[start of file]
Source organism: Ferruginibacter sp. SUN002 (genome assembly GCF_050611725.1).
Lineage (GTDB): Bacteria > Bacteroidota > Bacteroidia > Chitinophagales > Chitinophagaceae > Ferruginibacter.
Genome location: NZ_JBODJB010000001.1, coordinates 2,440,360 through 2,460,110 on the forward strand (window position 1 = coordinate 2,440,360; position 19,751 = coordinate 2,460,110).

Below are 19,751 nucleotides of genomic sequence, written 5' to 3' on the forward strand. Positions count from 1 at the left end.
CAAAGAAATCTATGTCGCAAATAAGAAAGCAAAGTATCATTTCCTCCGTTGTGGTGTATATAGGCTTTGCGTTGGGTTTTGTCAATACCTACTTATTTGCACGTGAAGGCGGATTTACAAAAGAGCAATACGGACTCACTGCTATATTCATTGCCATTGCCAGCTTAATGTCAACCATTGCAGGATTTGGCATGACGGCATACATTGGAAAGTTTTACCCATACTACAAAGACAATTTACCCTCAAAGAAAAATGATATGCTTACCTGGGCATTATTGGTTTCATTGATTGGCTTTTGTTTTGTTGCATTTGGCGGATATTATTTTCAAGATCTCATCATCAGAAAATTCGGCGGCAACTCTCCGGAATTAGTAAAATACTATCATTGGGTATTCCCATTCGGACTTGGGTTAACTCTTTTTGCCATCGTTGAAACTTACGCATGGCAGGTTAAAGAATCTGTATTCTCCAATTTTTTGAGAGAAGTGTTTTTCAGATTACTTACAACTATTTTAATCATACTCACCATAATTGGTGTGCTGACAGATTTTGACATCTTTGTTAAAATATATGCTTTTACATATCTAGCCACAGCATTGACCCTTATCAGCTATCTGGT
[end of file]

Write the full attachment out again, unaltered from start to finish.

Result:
Source organism: Ferruginibacter sp. SUN002 (genome assembly GCF_050611725.1).
Lineage (GTDB): Bacteria > Bacteroidota > Bacteroidia > Chitinophagales > Chitinophagaceae > Ferruginibacter.
Genome location: NZ_JBODJB010000001.1, coordinates 2,440,360 through 2,460,110 on the forward strand (window position 1 = coordinate 2,440,360; position 19,751 = coordinate 2,460,110).

Below are 19,751 nucleotides of genomic sequence, written 5' to 3' on the forward strand. Positions count from 1 at the left end.
CAAAGAAATCTATGTCGCAAATAAGAAAGCAAAGTATCATTTCCTCCGTTGTGGTGTATATAGGCTTTGCGTTGGGTTTTGTCAATACCTACTTATTTGCACGTGAAGGCGGATTTACAAAAGAGCAATACGGACTCACTGCTATATTCATTGCCATTGCCAGCTTAATGTCAACCATTGCAGGATTTGGCATGACGGCATACATTGGAAAGTTTTACCCATACTACAAAGACAATTTACCCTCAAAGAAAAATGATATGCTTACCTGGGCATTATTGGTTTCATTGATTGGCTTTTGTTTTGTTGCATTTGGCGGATATTATTTTCAAGATCTCATCATCAGAAAATTCGGCGGCAACTCTCCGGAATTAGTAAAATACTATCATTGGGTATTCCCATTCGGACTTGGGTTAACTCTTTTTGCCATCGTTGAAACTTACGCATGGCAGGTTAAAGAATCTGTATTCTCCAATTTTTTGAGAGAAGTGTTTTTCAGATTACTTACAACTATTTTAATCATACTCACCATAATTGGTGTGCTGACAGATTTTGACATCTTTGTTAAAATATATGCTTTTACATATCTAGCCACAGCATTGACCCTTATCAGCTATCTGGT